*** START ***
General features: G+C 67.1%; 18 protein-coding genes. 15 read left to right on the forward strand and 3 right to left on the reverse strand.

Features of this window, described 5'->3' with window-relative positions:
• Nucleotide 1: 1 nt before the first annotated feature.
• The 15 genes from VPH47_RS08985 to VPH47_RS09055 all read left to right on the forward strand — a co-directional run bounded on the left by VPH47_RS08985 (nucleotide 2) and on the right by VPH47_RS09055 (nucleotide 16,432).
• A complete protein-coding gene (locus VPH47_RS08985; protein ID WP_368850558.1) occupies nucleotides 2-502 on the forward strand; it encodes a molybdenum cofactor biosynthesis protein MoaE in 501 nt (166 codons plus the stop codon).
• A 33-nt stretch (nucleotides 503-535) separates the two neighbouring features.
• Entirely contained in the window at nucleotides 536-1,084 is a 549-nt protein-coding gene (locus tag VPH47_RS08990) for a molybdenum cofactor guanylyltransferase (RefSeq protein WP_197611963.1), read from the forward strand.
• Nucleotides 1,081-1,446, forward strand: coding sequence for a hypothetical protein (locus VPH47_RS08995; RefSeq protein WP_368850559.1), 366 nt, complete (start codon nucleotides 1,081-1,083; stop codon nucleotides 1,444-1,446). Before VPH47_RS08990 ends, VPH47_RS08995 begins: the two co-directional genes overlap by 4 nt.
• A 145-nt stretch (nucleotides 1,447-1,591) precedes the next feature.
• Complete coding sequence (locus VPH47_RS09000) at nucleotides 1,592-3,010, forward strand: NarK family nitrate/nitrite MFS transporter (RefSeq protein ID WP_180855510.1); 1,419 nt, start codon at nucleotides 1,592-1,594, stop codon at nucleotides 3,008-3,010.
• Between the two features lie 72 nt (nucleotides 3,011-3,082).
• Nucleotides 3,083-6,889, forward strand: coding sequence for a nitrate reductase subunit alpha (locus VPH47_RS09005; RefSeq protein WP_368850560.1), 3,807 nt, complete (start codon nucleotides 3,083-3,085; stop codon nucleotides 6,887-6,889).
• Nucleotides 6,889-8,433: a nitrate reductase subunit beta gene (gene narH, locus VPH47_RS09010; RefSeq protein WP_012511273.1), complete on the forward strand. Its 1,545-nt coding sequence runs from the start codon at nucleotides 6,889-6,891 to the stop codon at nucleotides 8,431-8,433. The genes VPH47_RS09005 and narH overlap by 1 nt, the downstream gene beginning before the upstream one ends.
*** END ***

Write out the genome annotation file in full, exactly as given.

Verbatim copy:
General features: G+C 67.1%; 18 protein-coding genes. 15 read left to right on the forward strand and 3 right to left on the reverse strand.

Features of this window, described 5'->3' with window-relative positions:
• Nucleotide 1: 1 nt before the first annotated feature.
• The 15 genes from VPH47_RS08985 to VPH47_RS09055 all read left to right on the forward strand — a co-directional run bounded on the left by VPH47_RS08985 (nucleotide 2) and on the right by VPH47_RS09055 (nucleotide 16,432).
• A complete protein-coding gene (locus VPH47_RS08985; protein ID WP_368850558.1) occupies nucleotides 2-502 on the forward strand; it encodes a molybdenum cofactor biosynthesis protein MoaE in 501 nt (166 codons plus the stop codon).
• A 33-nt stretch (nucleotides 503-535) separates the two neighbouring features.
• Entirely contained in the window at nucleotides 536-1,084 is a 549-nt protein-coding gene (locus tag VPH47_RS08990) for a molybdenum cofactor guanylyltransferase (RefSeq protein WP_197611963.1), read from the forward strand.
• Nucleotides 1,081-1,446, forward strand: coding sequence for a hypothetical protein (locus VPH47_RS08995; RefSeq protein WP_368850559.1), 366 nt, complete (start codon nucleotides 1,081-1,083; stop codon nucleotides 1,444-1,446). Before VPH47_RS08990 ends, VPH47_RS08995 begins: the two co-directional genes overlap by 4 nt.
• A 145-nt stretch (nucleotides 1,447-1,591) precedes the next feature.
• Complete coding sequence (locus VPH47_RS09000) at nucleotides 1,592-3,010, forward strand: NarK family nitrate/nitrite MFS transporter (RefSeq protein ID WP_180855510.1); 1,419 nt, start codon at nucleotides 1,592-1,594, stop codon at nucleotides 3,008-3,010.
• Between the two features lie 72 nt (nucleotides 3,011-3,082).
• Nucleotides 3,083-6,889, forward strand: coding sequence for a nitrate reductase subunit alpha (locus VPH47_RS09005; RefSeq protein WP_368850560.1), 3,807 nt, complete (start codon nucleotides 3,083-3,085; stop codon nucleotides 6,887-6,889).
• Nucleotides 6,889-8,433: a nitrate reductase subunit beta gene (gene narH, locus VPH47_RS09010; RefSeq protein WP_012511273.1), complete on the forward strand. Its 1,545-nt coding sequence runs from the start codon at nucleotides 6,889-6,891 to the stop codon at nucleotides 8,431-8,433. The genes VPH47_RS09005 and narH overlap by 1 nt, the downstream gene beginning before the upstream one ends.